Lou Mora is an observer of the human spirit, his imagery connecting with the viewer through moments of intimacy in day-to-day life. The Los Angeles-based photographer finds beauty in the details: through layered images of window reflections, hair fluttering in the wind, or the sunlight catching the spokes of a bicycle in the late afternoon. The people he photographs have a familiarity to them and bring the viewer in to share their space with them, as if you’ve known them for years despite never meeting.
“Life inspires me,” Mora says. “I know that’s a broad statement but I love being in new places, getting lost with my camera and wandering. I’ve always been an observer, watching how people act, how they move, their expressions and mannerisms. These are the things that inspire my lifestyle work, the little nuances that distinguish one person from the next.”
All photos © Lou Mora
Creating a world for the viewer to inhabit is the gauge of a great body of lifestyle photographs, and Mora does this effortlessly. He became a photographer in his early 20’s while living in Sweden and discovering an old darkroom in the basement of the home where he was staying. Since then he has strove to capture natural moments that reflect the human experience in an honest and approachable manner. Now based out of Los Angeles, Mora’s career as a portrait, lifestyle and advertising photographer has garnered him projects for Sony, Asics, Hard Rock Hotel, Taylor Guitars, Intel, Shure, BMW, Jacuzzi, Qualcomm, Pfizer and more.
One of his favorite recent personal shots is of an older man, looking out at the sea in Milos. “The photo is a really sweet moment and feels completely timeless,” he explains. “It’s impossible to tell if it was taken in the 1970’s or yesterday – I love that about it.” Mora has been drawn to older subjects as of late, influenced by the full lives they have lived before him. “I learn something from each of them,” he says.
Mora aims to photograph his personal work in a more candid and natural manner, but on set for assignments he has to generate this feeling of spontaneity. He finds the best approach is to get to know the talent as much as possible in a short period of time to learn their mannerisms and personality traits, and to get them acting comfortably and naturally. Mora lives for the “in-between moments” when his subjects are less aware of the camera. “When we start shooting I can catch those moment when their guard is down,” he says.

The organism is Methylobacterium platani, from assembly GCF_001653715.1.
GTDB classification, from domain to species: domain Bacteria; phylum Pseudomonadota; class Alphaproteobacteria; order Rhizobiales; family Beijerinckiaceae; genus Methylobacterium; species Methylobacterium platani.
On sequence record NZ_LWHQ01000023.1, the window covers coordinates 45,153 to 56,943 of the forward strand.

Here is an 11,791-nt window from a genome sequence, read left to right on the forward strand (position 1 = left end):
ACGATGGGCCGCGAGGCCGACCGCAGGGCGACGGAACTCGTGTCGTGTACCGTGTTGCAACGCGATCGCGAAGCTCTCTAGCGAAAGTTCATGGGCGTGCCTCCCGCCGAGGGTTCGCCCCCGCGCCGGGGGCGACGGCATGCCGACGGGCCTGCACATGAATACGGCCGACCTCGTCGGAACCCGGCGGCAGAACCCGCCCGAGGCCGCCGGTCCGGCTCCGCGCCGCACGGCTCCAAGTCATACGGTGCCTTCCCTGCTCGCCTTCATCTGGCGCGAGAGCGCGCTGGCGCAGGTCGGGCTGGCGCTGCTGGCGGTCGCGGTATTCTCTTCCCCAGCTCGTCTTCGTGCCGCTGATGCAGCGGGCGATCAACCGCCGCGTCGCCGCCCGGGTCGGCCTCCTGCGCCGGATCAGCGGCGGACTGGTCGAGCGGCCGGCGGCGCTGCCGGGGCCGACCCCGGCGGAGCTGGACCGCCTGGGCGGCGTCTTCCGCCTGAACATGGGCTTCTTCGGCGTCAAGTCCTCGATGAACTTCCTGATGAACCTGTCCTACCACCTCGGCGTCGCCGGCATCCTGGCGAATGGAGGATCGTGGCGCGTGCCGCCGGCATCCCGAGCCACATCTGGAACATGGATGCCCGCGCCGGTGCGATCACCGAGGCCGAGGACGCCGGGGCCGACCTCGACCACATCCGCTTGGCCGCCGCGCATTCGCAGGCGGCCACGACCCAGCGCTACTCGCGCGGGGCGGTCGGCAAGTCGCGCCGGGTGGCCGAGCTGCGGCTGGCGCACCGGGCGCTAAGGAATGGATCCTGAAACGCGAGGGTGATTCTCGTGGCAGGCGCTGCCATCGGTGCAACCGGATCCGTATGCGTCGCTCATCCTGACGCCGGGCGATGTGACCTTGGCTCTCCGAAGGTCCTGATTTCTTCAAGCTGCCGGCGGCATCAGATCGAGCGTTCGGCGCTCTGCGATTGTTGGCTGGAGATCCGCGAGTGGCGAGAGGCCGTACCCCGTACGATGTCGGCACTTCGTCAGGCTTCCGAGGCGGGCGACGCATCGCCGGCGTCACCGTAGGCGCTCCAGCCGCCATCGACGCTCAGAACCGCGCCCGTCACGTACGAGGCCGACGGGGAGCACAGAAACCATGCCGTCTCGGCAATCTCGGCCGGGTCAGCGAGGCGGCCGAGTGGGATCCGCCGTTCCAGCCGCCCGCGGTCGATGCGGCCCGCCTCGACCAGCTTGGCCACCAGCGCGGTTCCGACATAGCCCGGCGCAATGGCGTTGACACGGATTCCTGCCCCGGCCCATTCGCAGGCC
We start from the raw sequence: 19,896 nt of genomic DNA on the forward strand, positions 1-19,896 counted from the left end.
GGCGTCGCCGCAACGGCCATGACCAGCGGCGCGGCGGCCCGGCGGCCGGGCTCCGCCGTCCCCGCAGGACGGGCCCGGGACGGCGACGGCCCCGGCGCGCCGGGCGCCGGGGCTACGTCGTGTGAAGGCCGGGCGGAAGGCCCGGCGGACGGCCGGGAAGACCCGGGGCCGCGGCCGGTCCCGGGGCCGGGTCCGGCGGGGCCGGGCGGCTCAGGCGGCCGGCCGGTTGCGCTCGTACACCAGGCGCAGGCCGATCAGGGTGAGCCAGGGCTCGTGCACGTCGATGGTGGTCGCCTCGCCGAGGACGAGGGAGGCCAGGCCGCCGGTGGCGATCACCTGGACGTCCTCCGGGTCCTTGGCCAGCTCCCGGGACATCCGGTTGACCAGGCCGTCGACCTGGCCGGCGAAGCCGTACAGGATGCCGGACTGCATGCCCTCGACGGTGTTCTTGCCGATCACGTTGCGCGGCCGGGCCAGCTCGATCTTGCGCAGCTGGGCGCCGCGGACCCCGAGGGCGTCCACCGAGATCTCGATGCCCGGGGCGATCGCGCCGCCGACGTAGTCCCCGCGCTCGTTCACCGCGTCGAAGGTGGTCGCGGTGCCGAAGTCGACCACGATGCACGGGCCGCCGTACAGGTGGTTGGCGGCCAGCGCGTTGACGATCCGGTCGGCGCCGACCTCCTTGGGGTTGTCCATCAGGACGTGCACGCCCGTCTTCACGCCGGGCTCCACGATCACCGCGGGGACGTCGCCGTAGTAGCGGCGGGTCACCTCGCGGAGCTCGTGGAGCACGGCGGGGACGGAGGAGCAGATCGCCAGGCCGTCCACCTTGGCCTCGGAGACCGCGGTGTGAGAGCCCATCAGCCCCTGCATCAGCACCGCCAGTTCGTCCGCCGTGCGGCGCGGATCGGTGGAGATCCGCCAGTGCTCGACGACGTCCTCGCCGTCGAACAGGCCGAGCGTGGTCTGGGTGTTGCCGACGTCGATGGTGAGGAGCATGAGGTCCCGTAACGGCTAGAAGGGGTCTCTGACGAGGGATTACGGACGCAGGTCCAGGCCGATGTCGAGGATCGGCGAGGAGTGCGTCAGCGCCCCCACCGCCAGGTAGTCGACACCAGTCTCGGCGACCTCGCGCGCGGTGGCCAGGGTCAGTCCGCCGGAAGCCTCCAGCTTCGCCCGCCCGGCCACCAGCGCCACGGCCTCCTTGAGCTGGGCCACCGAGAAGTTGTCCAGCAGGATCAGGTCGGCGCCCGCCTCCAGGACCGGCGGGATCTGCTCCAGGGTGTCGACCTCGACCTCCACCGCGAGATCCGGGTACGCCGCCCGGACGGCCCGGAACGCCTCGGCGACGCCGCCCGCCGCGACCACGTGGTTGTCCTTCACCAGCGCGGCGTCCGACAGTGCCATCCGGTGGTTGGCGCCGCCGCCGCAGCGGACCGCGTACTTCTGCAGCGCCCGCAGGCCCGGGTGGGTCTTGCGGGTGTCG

For photographers who are building a lifestyle portfolio, Mora says it’s best to find the direction most suited to your interests early on. “When I first started trying to build up my lifestyle portfolio, I would over-think and over-produce test shoots,” he recalls. “I'd go through the images and realize that I liked the in-between moments, not the highly concepted and staged images I'd worked on creating.” He realized he didn’t need to go over the top, and began to simply ask people he found interesting if he could photograph them. “Go into a store where you've seen a face you're inspired by and introduce yourself, ask for 10 minutes of their time and see where it takes you,” he suggests.
Mora’s personal style of shooting has translated easily into his professional work, and his client list has grown substantially from the effort he has put into his portfolio. “A common thread in my personal work is layering within the images,” he says. “I like shooting through windows and utilizing the reflections to create abstract shapes, or shooting through objects in the foreground to create depth.” New York agency Sequel Studio hired him for this technique, asking him to photograph the Bank of America Annual Report in a similar way. He also has an ongoing project for Ford with Team Detroit, photographing portraits of Ford dealership owners in this style. The best collaborations are often born when personal interests translate to client assignments, and Mora excels at bringing his perspective to meet his clients’ needs.
For more of Lou Mora’s work, visit his Web site.